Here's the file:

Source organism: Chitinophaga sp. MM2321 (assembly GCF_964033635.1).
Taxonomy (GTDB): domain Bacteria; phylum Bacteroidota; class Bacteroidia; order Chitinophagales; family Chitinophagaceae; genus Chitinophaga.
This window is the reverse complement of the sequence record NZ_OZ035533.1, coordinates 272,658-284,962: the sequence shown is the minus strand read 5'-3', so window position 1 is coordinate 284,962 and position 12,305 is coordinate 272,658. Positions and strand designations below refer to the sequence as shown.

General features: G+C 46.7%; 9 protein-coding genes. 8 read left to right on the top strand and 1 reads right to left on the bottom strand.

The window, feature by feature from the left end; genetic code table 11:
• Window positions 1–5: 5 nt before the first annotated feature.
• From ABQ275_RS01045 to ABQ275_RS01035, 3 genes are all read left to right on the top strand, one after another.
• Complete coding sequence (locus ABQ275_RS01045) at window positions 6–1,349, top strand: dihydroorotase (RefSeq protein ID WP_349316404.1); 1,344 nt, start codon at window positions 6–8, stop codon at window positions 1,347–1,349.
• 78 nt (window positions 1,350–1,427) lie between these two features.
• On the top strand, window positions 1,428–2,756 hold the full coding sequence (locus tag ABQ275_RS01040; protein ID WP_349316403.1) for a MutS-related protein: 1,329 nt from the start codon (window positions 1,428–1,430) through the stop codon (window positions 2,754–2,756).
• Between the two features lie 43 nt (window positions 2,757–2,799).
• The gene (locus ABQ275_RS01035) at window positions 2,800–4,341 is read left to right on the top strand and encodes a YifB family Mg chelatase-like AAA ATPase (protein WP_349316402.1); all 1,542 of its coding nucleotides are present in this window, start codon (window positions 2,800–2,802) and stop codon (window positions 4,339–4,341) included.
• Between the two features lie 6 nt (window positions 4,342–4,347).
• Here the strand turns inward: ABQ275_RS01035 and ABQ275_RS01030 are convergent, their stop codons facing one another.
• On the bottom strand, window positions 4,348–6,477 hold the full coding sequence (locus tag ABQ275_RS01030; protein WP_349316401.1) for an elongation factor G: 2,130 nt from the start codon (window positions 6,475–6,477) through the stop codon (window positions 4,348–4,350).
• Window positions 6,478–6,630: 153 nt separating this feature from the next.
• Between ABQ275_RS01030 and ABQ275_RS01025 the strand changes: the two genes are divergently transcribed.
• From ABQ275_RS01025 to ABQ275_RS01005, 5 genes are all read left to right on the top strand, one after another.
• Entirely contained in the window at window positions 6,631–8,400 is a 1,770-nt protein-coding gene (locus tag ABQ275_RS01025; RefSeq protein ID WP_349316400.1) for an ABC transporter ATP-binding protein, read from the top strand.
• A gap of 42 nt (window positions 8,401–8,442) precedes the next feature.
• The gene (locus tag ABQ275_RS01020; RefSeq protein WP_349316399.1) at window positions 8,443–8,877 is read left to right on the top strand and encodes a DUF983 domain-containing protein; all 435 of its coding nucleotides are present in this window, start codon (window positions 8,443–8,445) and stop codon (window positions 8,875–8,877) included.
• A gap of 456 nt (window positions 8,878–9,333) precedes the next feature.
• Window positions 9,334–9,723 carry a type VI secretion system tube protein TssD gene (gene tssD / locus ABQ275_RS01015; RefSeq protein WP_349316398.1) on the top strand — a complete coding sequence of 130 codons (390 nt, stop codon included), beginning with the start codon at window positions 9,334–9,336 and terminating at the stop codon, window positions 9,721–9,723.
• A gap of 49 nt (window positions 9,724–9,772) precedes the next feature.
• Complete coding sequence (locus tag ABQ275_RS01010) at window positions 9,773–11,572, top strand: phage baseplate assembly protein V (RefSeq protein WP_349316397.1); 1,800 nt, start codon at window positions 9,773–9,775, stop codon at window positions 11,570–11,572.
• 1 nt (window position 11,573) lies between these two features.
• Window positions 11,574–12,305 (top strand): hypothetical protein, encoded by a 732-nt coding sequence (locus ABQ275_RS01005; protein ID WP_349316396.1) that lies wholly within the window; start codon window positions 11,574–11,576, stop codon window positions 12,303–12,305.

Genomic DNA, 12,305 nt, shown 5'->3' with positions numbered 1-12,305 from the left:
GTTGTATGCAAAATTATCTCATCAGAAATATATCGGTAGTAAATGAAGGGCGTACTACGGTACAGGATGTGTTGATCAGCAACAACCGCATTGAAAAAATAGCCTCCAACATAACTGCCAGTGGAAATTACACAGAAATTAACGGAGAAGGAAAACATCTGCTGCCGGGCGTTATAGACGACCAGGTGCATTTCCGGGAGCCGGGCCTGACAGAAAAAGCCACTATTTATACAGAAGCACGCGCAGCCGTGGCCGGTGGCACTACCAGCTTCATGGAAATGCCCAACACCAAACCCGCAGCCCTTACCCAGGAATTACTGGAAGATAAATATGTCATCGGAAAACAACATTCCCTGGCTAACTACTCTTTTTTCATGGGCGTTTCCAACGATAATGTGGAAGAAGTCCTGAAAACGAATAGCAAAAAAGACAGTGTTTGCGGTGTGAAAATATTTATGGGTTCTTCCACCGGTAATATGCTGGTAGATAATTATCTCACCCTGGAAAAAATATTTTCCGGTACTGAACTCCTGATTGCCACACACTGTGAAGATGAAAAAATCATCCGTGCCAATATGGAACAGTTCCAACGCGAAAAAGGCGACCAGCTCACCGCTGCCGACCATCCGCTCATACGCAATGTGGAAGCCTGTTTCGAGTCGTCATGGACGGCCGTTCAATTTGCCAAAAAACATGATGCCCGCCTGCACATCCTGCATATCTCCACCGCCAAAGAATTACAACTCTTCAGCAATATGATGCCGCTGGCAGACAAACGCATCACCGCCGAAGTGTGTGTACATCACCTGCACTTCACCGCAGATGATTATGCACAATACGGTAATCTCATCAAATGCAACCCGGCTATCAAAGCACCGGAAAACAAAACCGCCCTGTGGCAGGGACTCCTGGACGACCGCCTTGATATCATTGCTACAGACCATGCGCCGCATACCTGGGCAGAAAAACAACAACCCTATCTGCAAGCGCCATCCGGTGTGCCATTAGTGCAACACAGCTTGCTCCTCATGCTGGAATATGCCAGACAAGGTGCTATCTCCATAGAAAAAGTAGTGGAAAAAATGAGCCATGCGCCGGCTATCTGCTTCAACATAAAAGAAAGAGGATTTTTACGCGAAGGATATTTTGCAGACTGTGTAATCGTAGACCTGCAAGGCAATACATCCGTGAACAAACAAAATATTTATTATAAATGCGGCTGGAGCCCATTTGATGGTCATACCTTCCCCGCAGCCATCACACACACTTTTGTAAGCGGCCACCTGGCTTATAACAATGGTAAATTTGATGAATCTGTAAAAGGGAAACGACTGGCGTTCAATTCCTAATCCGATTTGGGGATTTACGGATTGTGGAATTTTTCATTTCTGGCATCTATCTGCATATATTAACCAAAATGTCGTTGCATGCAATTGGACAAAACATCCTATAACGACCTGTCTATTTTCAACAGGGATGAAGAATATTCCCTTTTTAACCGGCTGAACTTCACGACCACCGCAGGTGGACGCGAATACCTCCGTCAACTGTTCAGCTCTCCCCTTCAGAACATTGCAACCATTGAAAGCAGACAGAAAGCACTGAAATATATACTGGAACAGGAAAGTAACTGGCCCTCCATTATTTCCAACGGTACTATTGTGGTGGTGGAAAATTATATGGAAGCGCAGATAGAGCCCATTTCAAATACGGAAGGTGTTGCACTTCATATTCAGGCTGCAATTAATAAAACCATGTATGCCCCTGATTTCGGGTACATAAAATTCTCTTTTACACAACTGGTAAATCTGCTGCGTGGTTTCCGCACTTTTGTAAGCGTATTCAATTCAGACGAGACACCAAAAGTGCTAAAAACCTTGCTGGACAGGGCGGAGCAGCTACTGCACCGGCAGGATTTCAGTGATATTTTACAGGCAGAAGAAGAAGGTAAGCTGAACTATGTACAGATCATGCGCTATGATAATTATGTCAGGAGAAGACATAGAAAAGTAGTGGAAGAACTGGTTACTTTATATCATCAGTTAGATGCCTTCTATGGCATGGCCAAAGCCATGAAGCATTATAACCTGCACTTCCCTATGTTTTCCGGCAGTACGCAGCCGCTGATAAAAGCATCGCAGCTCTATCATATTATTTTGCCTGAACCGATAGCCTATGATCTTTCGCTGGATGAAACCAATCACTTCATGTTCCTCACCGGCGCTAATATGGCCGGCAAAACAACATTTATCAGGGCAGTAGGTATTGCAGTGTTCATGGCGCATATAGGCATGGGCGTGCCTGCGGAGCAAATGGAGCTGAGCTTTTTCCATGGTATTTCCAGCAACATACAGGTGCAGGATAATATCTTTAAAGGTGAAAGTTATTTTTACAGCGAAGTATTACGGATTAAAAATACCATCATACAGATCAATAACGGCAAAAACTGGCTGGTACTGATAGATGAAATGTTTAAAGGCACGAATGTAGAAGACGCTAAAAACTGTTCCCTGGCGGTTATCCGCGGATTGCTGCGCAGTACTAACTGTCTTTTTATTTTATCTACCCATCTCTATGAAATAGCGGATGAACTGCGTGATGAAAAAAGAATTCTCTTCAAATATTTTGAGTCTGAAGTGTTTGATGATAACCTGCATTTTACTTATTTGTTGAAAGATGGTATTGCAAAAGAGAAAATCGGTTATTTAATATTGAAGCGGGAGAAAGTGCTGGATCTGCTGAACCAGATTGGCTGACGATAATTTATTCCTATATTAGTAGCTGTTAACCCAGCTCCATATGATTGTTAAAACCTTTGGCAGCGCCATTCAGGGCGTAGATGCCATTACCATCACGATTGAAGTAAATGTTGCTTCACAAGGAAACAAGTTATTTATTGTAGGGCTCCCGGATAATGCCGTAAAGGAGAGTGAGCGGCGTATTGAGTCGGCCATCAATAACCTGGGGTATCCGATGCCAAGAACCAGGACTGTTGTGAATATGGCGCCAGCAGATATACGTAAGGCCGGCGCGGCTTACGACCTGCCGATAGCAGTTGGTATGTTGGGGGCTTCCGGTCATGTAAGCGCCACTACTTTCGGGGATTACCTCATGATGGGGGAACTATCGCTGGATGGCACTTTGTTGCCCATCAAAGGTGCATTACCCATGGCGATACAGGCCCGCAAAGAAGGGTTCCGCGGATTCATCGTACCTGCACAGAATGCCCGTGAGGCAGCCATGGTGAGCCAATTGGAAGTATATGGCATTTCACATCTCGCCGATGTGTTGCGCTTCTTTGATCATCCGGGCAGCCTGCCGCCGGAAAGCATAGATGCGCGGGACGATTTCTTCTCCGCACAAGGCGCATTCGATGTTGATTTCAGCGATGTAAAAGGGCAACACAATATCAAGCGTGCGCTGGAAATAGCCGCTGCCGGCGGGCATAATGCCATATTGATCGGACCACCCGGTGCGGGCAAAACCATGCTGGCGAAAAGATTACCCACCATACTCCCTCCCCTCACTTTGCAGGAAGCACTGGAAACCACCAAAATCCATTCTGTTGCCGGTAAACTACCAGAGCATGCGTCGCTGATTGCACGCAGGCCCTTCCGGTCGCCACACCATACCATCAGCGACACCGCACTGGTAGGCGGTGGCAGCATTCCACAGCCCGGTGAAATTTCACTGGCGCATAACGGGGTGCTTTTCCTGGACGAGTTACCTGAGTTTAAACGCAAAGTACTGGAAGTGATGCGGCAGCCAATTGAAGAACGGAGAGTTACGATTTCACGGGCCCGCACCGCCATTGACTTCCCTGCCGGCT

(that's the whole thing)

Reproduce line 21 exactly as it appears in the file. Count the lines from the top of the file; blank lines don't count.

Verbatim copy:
• The gene (locus tag ABQ275_RS01020; RefSeq protein WP_349316399.1) at window positions 8,443–8,877 is read left to right on the top strand and encodes a DUF983 domain-containing protein; all 435 of its coding nucleotides are present in this window, start codon (window positions 8,443–8,445) and stop codon (window positions 8,875–8,877) included.